There are some places so special, so alive that one hesitates to write of them lest it erode their sanctity. There are trees so ancient that they stood before Christ came to these islands. The massive first forests that once covered the land are now slivers of green winding along narrow valley bottoms. They have been grubbed up, tore down and tarmaced over for super-markets, industrial estates and horrible, soul destroying houses but echoes of the past still remain. Not wild but not yet managed, fallen into blissful neglect and allowed to return to self seed and a kind of genteel wilderness in which fallen trees rot slowly back to earth and windfalls form ad-hoc dams over slow lazy streams.
These places are few and far between and when you find one you know it by the rise in the hairs on the back of your neck and the still hush that falls as you enter. They are not new, bright woodlands. They are not easily accessed by the fly-tipper or the casual arsonist. They are hidden away in secret pockets, in folds of the lands protected by stone and water. They can be glimpsed from the windows of speeding trains and entered quietly through fields and forgotten paths but these hemmed-in strips of woodland are time-machines that can call the willing back to the land as it was, doors into Elphame that still open for those who knock though the way is hard and shrinking every day.
The woodland that wraps around Croxdale Beck has this character. A long, thin green snake of mixed broadleaf and conifer that winds along the valley, bordered on all side by farm land and with the busy East Coast mainline running through it for a short distance. In it’s upper stretches, where the beck runs swiftly over small rocky pavements and undercuts banks held in place by networks of ash and sycamore roots the woodland is open and light, a delicate scent of wild garlic just beginning to perfume the valley in the warmth of a sunny day in late March. The paths are broad and clear although seemingly seldom tread, there are no ruts made by mountain bikes, no wayside deposits left by carefree dog-walkers and very little litter, except for the ubiquitous pieces of plastic caught in the waterside branches to show the high water mark of the last flood.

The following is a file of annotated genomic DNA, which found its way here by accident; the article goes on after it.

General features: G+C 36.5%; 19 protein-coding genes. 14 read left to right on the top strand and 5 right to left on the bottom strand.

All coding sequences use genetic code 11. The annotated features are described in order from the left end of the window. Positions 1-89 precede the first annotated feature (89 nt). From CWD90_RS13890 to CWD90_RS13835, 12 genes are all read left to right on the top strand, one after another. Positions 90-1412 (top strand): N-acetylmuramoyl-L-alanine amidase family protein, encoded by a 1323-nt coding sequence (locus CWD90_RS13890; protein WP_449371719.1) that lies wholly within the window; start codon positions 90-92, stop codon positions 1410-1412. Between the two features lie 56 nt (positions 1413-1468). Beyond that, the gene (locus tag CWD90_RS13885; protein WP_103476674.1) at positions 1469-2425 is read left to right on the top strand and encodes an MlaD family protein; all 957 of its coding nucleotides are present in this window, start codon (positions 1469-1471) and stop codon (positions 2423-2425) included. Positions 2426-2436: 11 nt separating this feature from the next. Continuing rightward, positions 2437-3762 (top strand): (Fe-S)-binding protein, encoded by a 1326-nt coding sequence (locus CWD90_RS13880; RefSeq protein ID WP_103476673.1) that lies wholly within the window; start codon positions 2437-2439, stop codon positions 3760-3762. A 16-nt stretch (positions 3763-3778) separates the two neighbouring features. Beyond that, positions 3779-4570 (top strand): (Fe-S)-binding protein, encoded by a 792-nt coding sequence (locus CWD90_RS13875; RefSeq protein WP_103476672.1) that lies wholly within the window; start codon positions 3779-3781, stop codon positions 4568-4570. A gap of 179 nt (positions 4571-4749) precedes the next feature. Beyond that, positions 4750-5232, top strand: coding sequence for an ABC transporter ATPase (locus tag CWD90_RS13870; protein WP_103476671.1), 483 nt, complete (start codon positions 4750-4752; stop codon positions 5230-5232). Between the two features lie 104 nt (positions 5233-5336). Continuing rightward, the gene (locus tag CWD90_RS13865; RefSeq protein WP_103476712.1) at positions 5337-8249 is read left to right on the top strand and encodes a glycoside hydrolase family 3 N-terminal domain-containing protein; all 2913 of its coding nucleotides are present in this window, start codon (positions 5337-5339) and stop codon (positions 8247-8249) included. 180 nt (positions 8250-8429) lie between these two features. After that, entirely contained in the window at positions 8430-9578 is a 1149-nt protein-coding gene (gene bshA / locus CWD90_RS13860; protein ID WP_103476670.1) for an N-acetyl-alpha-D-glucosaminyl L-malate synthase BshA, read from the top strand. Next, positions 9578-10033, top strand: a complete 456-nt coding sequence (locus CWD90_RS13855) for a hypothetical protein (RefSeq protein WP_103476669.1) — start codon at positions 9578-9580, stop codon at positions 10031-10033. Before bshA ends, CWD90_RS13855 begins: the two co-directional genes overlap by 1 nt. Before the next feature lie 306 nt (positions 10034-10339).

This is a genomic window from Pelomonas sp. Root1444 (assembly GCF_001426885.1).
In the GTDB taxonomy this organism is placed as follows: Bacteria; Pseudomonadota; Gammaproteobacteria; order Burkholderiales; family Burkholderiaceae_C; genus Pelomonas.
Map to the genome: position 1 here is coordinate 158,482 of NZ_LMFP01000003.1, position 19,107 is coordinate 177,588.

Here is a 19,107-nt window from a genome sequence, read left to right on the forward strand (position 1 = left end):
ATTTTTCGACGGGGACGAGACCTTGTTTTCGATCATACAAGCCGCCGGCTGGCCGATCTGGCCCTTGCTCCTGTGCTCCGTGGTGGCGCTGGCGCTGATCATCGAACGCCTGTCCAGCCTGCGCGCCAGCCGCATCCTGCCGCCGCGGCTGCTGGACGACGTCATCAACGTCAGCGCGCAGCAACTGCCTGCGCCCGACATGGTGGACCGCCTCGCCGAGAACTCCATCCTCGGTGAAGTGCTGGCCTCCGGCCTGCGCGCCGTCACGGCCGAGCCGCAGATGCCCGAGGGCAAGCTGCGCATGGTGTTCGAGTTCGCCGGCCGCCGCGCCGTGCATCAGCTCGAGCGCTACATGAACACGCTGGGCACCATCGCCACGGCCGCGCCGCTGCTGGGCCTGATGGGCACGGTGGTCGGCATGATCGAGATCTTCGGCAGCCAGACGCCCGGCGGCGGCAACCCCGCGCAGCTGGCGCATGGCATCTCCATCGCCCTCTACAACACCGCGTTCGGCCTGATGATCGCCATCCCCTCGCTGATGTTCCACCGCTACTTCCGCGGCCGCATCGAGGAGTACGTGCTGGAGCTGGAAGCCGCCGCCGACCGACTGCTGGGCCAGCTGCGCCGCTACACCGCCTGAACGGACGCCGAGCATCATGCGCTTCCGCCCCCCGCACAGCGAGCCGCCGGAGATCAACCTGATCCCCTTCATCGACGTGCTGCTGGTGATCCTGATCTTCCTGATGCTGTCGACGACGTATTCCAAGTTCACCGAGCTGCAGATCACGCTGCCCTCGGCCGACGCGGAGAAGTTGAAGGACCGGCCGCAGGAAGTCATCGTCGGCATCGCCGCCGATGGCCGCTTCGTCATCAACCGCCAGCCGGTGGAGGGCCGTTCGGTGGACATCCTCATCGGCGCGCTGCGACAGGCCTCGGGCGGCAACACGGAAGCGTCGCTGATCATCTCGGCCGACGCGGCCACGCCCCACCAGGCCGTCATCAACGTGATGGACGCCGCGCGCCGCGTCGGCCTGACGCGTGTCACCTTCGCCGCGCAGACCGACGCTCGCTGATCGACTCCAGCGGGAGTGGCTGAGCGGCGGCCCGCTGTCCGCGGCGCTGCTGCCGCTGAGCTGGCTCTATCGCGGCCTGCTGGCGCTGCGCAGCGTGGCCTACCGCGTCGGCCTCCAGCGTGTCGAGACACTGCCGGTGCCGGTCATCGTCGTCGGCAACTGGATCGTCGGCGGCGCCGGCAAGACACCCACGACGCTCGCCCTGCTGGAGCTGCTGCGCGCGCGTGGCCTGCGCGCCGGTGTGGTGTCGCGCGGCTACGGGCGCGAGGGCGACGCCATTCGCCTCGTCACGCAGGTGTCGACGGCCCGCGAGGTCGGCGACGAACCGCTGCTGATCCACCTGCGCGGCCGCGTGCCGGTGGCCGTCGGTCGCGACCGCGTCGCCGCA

This is an empty and forgotten woodland, a long way from the nearest settlement and on the way to nowhere in particular there is no reason for people to visit, unless they want to walk quietly along its neglected paths and peer into the depths of the pools. Somewhere ahead of me a pheasant is noisily alarming. I look down the trail but cannot see the bird, from the quality of the sound it appears to be too far ahead to have been disturbed by my presence. As I entered the wood further back another pheasant had silently sloped away into the undergrowth with that exaggerated chicken-run gait these birds adopt when they want to make themselves scarce so I know pheasants. Whatever is alarming this bird it seems to be further into the wood. I carry on down the trail, stopping to watch wrens flitting around an old stone wall and to look for the chub and dace that were restocked into the beck a few years ago.
Suddenly to my right, on the other side of the beck three Roe make a break from their cover and run back upstream, crashing through the undergrowth and making small goat-like caprioles over fallen trees. It happens so fast that I barely have time to lift the camera and snap off a picture, hoping for the best as their white rumps disappear into the woods. By now it’s obvious that the path I’m following was once a canalised channel, its high walls overgrown with ash saplings and its stone lined bottom a grassy green lane. As the canal-path continues down through the wood the stonework becomes larger and more impressive showing sluice gates and the remains of a long forgotten mill overgrown by trees and brambles. There is rock everywhere, warm orange sandstone poking through the thin sandy soil. The valley is deepening, the rocky outcrops are becoming higher and more impressive and the beck begins to loop in larger and deeper coils about the flanks of the hill, cutting down to reveal cliffs hung with moss and saplings, the stream rippling and rolling over small waterfalls and rapids.